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Grandma's home remedies

Written by Mercedes on Thursday, 23 February 2012. Posted in News, Health

Ginger Root

Remedies are very popular because they work. Best of all, you can relieve annoying symptoms such as runny nose and cough in a natural way.

Most ingredients such as onions, vinegar and salt, we usually always have at home because they are the basic ingredients of everyday cooking. Why waste money on buying chemicals at the pharmacy, try it with the following home remedies:

Inhalation

Inhalation is a very good remedy against a runny nose, coughs, and hoarseness. To do this, add a few drops of chamomile oil and or Eucalyptus to a pot of hot water that has just finish boiling or pour into a bowl over boiling water. Use caution.

Then just keep your head over the steam, cover with a towel and inhale the vapors. Please make sure to close your eyes to avoid irritation. The moist heat causes mucus in the bronchi and sinuses. Instead of the oil you can use a tablespoon of medicinal quality thyme or chamomile flowers.

Tea

Tea made from elderflowers, peppermint and ginger has a particularly beneficial effect on the inflamed throat and also reduces fever. Brew your batch. In addition three to four slices of ginger can be added to the brew. For a calming and antibacterial effect hyssop tea may be drank.

Ginger Tea

ginger rootGinger has a warming effect and triggers therapeutic sweating. The inconspicuous root contains the pungent shogaols and relieves cough. In addition, ginger has a slight antibacterial effect against colds and helps with sore throat and chills. When experiencing a cold, drink ginger tea every three to four hours. Take three slices of ginger in hot water for a total of 10 minutes.

Heated Mustard Bath

Heated mustard baths help to correct colds. Above all, colds and headaches are relieved. 150 to 200 grams of mustard may be added in warm water to relax. The bath duration: 10 to 15 minutes. As soon as it tingles on the skin, you'd better get out of the tub. Be sure to rinse the remains of the mustard thoroughly with warm water. In the morning and evening, a mustard foot bath can be taken. To do this, stir in three tablespoons of mustard powder, pour three liters of hot water in a designated foot bath tub or sturdy plastic bowl. If the comfort temperature of heat is reached, bathe your feet in it for about ten minutes. Cover the head with a towel, this increases the heat in the head and body. When bath duration is over, rinse feet thoroughly with warm water.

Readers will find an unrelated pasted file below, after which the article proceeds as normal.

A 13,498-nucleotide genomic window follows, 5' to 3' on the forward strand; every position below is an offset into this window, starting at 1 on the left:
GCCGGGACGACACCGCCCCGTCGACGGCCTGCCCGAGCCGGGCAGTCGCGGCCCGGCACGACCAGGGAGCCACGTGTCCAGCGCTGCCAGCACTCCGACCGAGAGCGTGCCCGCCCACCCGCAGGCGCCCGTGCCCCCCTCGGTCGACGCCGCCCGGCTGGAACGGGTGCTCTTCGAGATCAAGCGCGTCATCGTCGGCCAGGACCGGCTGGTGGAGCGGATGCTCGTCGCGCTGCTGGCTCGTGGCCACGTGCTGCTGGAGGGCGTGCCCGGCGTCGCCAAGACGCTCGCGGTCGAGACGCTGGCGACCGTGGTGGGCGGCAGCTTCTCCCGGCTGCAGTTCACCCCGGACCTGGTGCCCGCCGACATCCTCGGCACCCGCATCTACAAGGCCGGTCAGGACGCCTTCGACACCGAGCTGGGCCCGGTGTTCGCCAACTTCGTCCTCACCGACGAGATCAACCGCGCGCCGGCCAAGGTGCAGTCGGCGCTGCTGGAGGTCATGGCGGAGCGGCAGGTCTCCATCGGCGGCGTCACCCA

Vinegar Wraps

A Vinegar Wrap is used traditionally with a fever. For a liter or 33 ounces of cold water add a tablespoon of apple cider vinegar (try to obtain organic apple cider vinegar, Trader Joes has a reasonably priced bottle), soak towels with this solution, and wrap around the calves. Remove the towel as soon it has warmed to body temperature. Three to four procedures will usually suffice to bring the body back.

Quark Poultice

Quark Poultice (Farmer cheese polutice), this is another remedy I learned from my friend from Bavaria. It relieves sore throats and helps with hoarseness. For the cold (not refrigerator cold) layer curd a quarter inch thick on a compress and wrap from the sides. Place the package containing the single-layer side of the neck. You can remove the wrap about 15 minutes later - or until the curd has dried. Quark or Topfen is the German and Austrian name for Farmer Cheese. Check your local Mom & Pop, Russian or Amish shops for Farmer Cheese. American Cottage cheese is not the same.

Onion Juice

Onion Juice may loosen up tenacious mucus in the bronchi. For every 100 grams of chopped onions and rock candy, honey, or raw agave, boil until the sugar dissolves. Allow to cool then strain the juice. Take a tablespoon daily.

Chicken Soup

Nasal Irrigation

Swedish Bitter

Lastly, Swedish Bitter, a common tincture used since the middle ages can be used for colds and fevers. 1 tablespoon is to be given internally. For external, use a compress over inflamed throat to address complaints of sore and hoarseness. To read more about Swedish Bitter see here.

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